by Dana Angelo White in Fitness, Food and Nutrition Experts, June 22, 2016
Don’t let the summertime heat and humidity ruin your exercise enthusiasm. Following these simple rules to help make outdoor workouts a success.
Feeling the burn in hot conditions can increase your risk for injury, dehydration and heat illness. Issues can range from minor fatigue and muscle cramping to a more serious case of heat exhaustion. The worst-case scenario is a condition referred to as heat stroke, where the body loses the ability to cool itself. (This is a medical emergency and requires immediate medical attention.) The good news is you can protect yourself by following these five rules.
Rule #1: Hydrate, hydrate, hydrate.
Around-the-clock hydration is imperative for folks who exercise multiple days a week. Water is ideal for moderate activity, but consider choosing a sports drink with calories and electrolytes for more vigorous activities lasting longer than 60 minutes. The American Academy of Sports Medicine recommends 8 to 12 fluid ounces of water 10 to 15 minutes before exercise and 3 to 8 fluid ounces every 15 to 20 minutes for workouts less than 60 minutes. For guidelines on longer-duration workouts, visit the American College of Sports Medicine website or download the Selecting and Effectively Using Hydration for Fitness brochure. Read more
by Sally Wadyka in Fitness, May 17, 2016
Are water sports your activities of choice during the summer months? Along with kayaking trips and stand-up paddleboarding at the beach come trips to the snack bar, clam shacks and barbecues. Find out just how much water play it can take to work off those summer favorites so you can adjust your diet accordingly.
Mains & Sides:
Lobster Roll = 600 Calories
Hold your breath; that butter- or mayo-drenched lobster sammie will require two hours of snorkeling to work off.
Fried Clams = 400 calories
A small order of this fried fave will mean one hour of water skiing for you to break even. Read more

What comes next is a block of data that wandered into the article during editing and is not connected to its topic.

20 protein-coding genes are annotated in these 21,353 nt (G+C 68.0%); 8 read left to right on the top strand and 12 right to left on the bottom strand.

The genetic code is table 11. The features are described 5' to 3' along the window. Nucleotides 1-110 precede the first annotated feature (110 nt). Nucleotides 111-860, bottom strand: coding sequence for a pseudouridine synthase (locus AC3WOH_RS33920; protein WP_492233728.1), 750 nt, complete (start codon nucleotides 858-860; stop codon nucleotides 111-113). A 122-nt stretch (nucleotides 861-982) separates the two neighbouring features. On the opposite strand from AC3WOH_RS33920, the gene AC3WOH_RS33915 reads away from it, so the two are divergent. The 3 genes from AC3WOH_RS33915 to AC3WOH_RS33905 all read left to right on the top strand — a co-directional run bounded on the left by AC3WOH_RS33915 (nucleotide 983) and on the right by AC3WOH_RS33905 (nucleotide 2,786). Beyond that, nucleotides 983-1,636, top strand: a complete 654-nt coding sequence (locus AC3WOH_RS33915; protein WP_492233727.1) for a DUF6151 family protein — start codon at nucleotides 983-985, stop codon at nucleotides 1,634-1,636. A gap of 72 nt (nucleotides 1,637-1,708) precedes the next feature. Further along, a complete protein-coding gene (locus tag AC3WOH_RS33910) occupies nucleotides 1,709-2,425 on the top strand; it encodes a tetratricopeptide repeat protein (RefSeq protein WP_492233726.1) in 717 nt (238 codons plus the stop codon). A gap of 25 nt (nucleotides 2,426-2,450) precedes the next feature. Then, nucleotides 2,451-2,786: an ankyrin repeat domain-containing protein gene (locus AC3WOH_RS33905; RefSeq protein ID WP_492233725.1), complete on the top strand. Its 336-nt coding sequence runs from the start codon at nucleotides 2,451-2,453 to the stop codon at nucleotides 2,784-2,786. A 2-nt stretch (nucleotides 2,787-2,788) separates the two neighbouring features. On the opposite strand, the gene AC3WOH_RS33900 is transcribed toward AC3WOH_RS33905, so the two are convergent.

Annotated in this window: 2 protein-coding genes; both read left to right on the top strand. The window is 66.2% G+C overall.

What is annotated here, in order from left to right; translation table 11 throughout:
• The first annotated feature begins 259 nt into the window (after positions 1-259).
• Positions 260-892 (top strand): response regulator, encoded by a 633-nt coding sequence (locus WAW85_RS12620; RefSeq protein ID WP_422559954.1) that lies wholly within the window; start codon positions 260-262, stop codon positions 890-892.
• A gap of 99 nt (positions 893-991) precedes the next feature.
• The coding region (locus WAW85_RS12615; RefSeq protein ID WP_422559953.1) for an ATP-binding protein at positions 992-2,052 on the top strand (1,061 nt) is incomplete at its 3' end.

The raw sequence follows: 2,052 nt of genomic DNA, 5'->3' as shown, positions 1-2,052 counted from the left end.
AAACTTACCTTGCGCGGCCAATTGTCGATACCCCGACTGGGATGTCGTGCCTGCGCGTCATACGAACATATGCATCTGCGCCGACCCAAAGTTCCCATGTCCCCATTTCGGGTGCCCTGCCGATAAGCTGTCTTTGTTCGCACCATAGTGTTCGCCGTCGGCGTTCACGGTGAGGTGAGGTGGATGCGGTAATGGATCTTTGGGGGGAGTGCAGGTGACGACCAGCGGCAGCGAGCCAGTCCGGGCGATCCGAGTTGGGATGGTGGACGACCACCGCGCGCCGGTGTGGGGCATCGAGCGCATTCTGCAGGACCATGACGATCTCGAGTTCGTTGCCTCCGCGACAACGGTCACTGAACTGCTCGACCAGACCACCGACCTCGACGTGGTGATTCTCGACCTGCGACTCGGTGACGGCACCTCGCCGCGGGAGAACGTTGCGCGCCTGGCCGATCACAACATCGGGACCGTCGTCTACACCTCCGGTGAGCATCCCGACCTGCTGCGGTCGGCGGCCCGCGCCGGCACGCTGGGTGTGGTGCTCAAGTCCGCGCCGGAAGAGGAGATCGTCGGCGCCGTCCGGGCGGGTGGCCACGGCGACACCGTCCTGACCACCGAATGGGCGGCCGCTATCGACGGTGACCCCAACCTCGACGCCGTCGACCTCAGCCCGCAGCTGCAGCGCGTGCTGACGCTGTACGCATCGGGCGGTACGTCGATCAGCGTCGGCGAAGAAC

by Dana Angelo White in Fitness, May 15, 2016
Wearable fitness trackers — including Fitbit and Jawbone devices — are wildly popular ways to keep a tally of all the daily activities you do. They count steps and calories, measure heart rate and, in some cases, monitor things like how much and how well you sleep. But before you live and die by those numbers on your device, you might want to consider something: How accurate is all that information anyway? Read more
by Sally Wadyka in Fitness, Healthy Tips, April 30, 2016
Everyone wants to get in beach body shape for summer, but how about making changes to get fit and stay fit throughout the year? These six tips will help set you up for long-term success.
Know your limits, and be practical about how much you can and should exercise. It’s better to start conservatively and progress to more strenuous workouts than to start by overdoing it and risk getting burnt out or injured. If you currently exercise one or two days a week, bump it up to three. Eventually work up to five or six, and always include a day to rest. Read more
by Dana Angelo White in Fitness, April 16, 2016
Long gone are the days when a hotel gym meant a small, smelly room tucked away in the basement that housed nothing more than a couple of treadmills and a few sad sets of hand weights. Hotels are increasingly going out of their way to provide guests with ingenious ways to work up a sweat. And their efforts are not going unnoticed. According to a recent survey by the research firm MMGY Global, 45 percent of 18-to-35-year-olds, and 38 percent of 36-to-49-year-olds, say that a hotel’s wellness offerings influence where they decide to stay.
Looking to heat up your exercise routine? Try one of these hot workouts on for size.